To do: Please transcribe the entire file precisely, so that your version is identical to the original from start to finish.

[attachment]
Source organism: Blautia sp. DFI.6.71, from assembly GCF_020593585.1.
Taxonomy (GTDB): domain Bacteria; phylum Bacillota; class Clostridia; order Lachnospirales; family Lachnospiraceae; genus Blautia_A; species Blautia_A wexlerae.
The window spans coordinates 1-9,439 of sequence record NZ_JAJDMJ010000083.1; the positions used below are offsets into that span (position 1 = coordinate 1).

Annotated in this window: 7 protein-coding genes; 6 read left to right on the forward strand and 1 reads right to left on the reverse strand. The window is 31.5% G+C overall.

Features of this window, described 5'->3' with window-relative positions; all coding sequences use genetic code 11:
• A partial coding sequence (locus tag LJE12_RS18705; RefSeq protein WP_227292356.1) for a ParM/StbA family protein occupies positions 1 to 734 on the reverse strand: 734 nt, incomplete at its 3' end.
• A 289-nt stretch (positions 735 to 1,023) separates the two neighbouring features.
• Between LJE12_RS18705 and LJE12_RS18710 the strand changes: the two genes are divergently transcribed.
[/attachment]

Source organism: Blautia sp. DFI.6.71, from assembly GCF_020593585.1.
Taxonomy (GTDB): domain Bacteria; phylum Bacillota; class Clostridia; order Lachnospirales; family Lachnospiraceae; genus Blautia_A; species Blautia_A wexlerae.
The window spans coordinates 1-9,439 of sequence record NZ_JAJDMJ010000083.1; the positions used below are offsets into that span (position 1 = coordinate 1).

Annotated in this window: 7 protein-coding genes; 6 read left to right on the forward strand and 1 reads right to left on the reverse strand. The window is 31.5% G+C overall.

Features of this window, described 5'->3' with window-relative positions; all coding sequences use genetic code 11:
• A partial coding sequence (locus tag LJE12_RS18705; RefSeq protein WP_227292356.1) for a ParM/StbA family protein occupies positions 1 to 734 on the reverse strand: 734 nt, incomplete at its 3' end.
• A 289-nt stretch (positions 735 to 1,023) separates the two neighbouring features.
• Between LJE12_RS18705 and LJE12_RS18710 the strand changes: the two genes are divergently transcribed.